The Himalayan Evergreen oak has proven to be a very tough, resilient tree in dry soil locations and extremely fast growing in areas with good rainfall and free draining soil.
They do not appear to suffer from any serious pests or diseases. The odd leaf roller noted and in some situations leaf miner, but nothing of any consequence. Himalayan oaks are fast growing, with examples of 12 year old trees that are 8m in height. Mature oaks grow to 10 – 15m and can age to 200 years.
From experience gained over the last 20yrs, this tree has almost unlimited value.
At night the oak roots continue to absorb water from deeper layers in the soil. The water then gets released by the shallow roots into the shallow soil layers, making water available to shallow rooted plants. This provides a significant source of water for shallow-rooted plants.
The trees with their strong, deep, root system have proven to be excellent at land stabilisation moderating water absorption and protecting precious topsoil from being washed away. Soil protection and the introduction of precious water can reverse the effects of land degradation, turning it once again into a thriving eco-system.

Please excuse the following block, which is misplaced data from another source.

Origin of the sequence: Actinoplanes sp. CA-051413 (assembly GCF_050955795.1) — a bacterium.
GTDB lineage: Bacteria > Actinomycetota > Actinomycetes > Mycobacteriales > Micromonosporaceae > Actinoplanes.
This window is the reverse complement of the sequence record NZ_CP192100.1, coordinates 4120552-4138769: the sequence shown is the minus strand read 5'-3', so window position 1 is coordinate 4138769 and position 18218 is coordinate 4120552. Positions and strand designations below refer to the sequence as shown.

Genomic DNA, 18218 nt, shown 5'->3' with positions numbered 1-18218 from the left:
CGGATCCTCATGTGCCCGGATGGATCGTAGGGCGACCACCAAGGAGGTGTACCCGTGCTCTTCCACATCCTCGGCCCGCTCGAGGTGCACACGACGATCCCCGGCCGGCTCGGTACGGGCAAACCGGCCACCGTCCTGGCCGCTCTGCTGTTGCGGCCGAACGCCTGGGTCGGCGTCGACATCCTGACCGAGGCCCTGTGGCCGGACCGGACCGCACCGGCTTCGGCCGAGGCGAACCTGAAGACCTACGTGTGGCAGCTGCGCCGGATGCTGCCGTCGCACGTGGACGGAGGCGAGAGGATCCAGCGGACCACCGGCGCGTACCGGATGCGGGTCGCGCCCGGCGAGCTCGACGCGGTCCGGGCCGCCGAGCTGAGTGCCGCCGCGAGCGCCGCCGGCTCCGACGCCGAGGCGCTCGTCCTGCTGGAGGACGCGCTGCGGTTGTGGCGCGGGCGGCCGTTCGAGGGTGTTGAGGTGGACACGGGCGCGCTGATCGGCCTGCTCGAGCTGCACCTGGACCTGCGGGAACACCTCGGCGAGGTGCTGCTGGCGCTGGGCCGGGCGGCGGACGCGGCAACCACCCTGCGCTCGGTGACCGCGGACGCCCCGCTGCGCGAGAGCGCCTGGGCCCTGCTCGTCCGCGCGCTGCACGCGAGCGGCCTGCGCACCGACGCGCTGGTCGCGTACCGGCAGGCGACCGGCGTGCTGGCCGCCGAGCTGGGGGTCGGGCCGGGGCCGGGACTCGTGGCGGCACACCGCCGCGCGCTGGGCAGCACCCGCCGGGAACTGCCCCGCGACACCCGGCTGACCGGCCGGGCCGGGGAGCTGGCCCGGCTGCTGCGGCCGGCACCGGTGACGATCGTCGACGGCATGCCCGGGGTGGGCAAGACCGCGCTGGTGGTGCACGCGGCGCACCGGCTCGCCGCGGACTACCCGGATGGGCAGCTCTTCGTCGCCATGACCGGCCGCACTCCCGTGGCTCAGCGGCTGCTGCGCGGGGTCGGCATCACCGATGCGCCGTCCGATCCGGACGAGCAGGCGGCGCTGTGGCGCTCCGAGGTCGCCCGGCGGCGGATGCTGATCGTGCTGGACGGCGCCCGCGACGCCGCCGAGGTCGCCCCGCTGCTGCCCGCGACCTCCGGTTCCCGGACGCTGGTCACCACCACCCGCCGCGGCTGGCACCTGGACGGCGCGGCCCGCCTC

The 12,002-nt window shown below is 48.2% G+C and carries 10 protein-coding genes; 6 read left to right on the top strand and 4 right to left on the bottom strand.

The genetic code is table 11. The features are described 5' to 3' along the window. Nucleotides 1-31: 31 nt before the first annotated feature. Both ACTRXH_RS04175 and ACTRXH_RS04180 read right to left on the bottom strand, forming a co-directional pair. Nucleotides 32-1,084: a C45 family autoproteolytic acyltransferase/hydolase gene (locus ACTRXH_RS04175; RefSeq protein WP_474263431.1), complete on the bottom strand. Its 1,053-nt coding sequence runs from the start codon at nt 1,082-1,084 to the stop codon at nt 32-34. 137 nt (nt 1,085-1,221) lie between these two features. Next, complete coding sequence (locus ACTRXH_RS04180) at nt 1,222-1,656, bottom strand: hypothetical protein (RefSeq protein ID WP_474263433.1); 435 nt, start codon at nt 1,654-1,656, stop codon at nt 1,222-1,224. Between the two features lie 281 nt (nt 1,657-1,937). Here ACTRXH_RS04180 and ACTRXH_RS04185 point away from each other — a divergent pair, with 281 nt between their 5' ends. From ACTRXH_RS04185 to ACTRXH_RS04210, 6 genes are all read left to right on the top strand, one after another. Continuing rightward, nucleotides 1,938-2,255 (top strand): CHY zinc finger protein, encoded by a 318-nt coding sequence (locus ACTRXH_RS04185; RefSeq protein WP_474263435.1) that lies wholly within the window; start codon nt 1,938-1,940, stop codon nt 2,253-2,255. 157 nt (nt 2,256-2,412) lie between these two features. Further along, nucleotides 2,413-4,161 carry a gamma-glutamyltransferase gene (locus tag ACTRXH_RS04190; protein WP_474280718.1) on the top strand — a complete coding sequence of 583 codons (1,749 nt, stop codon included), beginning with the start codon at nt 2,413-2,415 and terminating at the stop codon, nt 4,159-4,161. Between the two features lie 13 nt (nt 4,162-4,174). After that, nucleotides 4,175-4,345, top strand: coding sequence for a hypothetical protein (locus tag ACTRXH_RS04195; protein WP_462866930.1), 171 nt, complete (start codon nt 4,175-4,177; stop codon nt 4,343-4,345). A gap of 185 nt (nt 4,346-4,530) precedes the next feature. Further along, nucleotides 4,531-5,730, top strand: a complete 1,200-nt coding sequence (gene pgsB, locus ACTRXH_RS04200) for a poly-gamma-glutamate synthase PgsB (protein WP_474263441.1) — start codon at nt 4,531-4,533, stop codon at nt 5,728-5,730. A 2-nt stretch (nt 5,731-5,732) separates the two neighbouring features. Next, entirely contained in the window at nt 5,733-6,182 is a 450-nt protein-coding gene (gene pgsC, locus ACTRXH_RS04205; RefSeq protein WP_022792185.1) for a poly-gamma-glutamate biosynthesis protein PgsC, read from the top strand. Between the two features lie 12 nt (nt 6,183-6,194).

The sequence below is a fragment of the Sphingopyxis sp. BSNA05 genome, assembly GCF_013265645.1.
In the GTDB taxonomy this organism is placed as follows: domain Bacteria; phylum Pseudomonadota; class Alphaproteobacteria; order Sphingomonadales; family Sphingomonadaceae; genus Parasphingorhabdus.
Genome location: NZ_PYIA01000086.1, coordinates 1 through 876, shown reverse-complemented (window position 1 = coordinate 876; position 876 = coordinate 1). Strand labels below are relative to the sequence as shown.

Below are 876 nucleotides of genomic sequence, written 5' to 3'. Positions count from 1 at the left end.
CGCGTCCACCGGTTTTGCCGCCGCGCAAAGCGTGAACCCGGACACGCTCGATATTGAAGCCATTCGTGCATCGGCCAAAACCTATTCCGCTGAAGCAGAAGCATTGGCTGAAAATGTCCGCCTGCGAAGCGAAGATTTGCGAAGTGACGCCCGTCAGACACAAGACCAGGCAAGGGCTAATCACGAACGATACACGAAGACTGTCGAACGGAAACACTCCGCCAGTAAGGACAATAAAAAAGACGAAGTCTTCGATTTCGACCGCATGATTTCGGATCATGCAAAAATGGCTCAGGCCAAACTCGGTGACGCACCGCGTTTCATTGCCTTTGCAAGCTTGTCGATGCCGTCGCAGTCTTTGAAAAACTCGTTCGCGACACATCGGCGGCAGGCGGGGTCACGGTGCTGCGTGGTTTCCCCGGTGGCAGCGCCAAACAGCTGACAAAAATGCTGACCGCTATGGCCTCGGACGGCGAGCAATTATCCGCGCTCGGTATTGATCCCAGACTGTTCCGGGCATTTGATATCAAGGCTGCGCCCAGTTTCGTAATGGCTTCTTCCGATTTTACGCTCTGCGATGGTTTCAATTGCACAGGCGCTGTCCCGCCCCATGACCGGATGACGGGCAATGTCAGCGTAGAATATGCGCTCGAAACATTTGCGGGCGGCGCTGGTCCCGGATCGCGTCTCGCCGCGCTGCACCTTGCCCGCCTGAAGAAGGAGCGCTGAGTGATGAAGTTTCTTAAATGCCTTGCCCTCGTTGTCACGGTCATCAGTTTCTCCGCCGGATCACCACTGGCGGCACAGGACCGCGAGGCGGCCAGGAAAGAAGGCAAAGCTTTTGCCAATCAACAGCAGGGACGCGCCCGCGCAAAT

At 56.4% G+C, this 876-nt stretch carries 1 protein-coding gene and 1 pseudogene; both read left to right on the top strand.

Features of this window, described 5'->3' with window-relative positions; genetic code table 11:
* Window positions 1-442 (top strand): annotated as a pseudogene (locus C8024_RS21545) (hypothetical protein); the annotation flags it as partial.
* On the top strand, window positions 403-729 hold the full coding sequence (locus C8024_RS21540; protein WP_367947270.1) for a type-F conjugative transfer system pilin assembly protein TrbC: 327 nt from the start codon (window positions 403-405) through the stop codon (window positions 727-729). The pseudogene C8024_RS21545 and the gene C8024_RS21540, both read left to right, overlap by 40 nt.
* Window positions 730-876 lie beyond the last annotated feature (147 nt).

While the oak growth rates are moderate, it still sequesters carbon in the ecosystem. The oak produces large quantities of microbial biomass or bacteria and fungi. This releases carbon which leaks into the soil building up soil organic carbon. Over time, the oak population becomes dense within a fairly small area and this in combination with the high soil carbon, makes the total ecosystem carbon very high.
Himalayan Oaks have been used successfully as shelter belts in kiwifruit orchards. They require minimal trimming or root pruning in contrast to the traditional Casuarina or Willow which are high maintenance.
The wood is very dense possibly making it ideal for veneer or furniture timber.